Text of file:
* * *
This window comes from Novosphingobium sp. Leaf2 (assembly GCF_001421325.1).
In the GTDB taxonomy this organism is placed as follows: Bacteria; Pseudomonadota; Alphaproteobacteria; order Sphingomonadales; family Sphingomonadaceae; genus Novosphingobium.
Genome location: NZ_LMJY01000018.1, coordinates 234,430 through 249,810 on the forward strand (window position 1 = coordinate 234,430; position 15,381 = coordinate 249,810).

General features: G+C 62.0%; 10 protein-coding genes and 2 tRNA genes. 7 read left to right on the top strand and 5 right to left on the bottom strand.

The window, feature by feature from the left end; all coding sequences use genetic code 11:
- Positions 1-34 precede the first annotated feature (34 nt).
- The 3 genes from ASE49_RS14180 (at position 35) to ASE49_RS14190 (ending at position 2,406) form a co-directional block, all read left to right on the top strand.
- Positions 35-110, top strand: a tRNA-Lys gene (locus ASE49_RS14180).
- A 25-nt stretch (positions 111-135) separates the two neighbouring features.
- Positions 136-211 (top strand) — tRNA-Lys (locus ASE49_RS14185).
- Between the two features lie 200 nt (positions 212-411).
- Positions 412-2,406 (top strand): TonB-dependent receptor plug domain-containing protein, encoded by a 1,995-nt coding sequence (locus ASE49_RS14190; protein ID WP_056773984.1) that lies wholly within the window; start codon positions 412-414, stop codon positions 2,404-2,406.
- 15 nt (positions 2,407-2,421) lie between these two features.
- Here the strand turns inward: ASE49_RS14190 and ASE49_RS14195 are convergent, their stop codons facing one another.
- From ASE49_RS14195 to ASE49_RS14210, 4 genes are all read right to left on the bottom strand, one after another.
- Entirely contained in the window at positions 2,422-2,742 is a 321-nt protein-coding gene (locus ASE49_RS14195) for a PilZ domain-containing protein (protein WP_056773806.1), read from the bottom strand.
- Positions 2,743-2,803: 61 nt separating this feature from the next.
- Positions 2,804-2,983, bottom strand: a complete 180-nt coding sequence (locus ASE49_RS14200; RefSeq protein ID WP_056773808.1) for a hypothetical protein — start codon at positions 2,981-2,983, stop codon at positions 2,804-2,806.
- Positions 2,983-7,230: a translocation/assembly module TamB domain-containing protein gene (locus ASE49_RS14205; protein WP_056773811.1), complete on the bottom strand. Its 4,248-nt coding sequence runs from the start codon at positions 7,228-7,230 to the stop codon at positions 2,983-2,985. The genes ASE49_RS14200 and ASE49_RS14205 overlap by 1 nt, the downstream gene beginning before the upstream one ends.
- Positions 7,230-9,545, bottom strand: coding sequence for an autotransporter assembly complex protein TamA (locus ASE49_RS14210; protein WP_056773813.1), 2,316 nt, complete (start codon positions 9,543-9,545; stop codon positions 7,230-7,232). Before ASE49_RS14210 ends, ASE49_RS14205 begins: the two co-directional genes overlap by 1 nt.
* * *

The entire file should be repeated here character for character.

This window comes from Novosphingobium sp. Leaf2 (assembly GCF_001421325.1).
In the GTDB taxonomy this organism is placed as follows: Bacteria; Pseudomonadota; Alphaproteobacteria; order Sphingomonadales; family Sphingomonadaceae; genus Novosphingobium.
Genome location: NZ_LMJY01000018.1, coordinates 234,430 through 249,810 on the forward strand (window position 1 = coordinate 234,430; position 15,381 = coordinate 249,810).

General features: G+C 62.0%; 10 protein-coding genes and 2 tRNA genes. 7 read left to right on the top strand and 5 right to left on the bottom strand.

The window, feature by feature from the left end; all coding sequences use genetic code 11:
- Positions 1-34 precede the first annotated feature (34 nt).
- The 3 genes from ASE49_RS14180 (at position 35) to ASE49_RS14190 (ending at position 2,406) form a co-directional block, all read left to right on the top strand.
- Positions 35-110, top strand: a tRNA-Lys gene (locus ASE49_RS14180).
- A 25-nt stretch (positions 111-135) separates the two neighbouring features.
- Positions 136-211 (top strand) — tRNA-Lys (locus ASE49_RS14185).
- Between the two features lie 200 nt (positions 212-411).
- Positions 412-2,406 (top strand): TonB-dependent receptor plug domain-containing protein, encoded by a 1,995-nt coding sequence (locus ASE49_RS14190; protein ID WP_056773984.1) that lies wholly within the window; start codon positions 412-414, stop codon positions 2,404-2,406.
- 15 nt (positions 2,407-2,421) lie between these two features.
- Here the strand turns inward: ASE49_RS14190 and ASE49_RS14195 are convergent, their stop codons facing one another.
- From ASE49_RS14195 to ASE49_RS14210, 4 genes are all read right to left on the bottom strand, one after another.
- Entirely contained in the window at positions 2,422-2,742 is a 321-nt protein-coding gene (locus ASE49_RS14195) for a PilZ domain-containing protein (protein WP_056773806.1), read from the bottom strand.
- Positions 2,743-2,803: 61 nt separating this feature from the next.
- Positions 2,804-2,983, bottom strand: a complete 180-nt coding sequence (locus ASE49_RS14200; RefSeq protein ID WP_056773808.1) for a hypothetical protein — start codon at positions 2,981-2,983, stop codon at positions 2,804-2,806.
- Positions 2,983-7,230: a translocation/assembly module TamB domain-containing protein gene (locus ASE49_RS14205; protein WP_056773811.1), complete on the bottom strand. Its 4,248-nt coding sequence runs from the start codon at positions 7,228-7,230 to the stop codon at positions 2,983-2,985. The genes ASE49_RS14200 and ASE49_RS14205 overlap by 1 nt, the downstream gene beginning before the upstream one ends.
- Positions 7,230-9,545, bottom strand: coding sequence for an autotransporter assembly complex protein TamA (locus ASE49_RS14210; protein WP_056773813.1), 2,316 nt, complete (start codon positions 9,543-9,545; stop codon positions 7,230-7,232). Before ASE49_RS14210 ends, ASE49_RS14205 begins: the two co-directional genes overlap by 1 nt.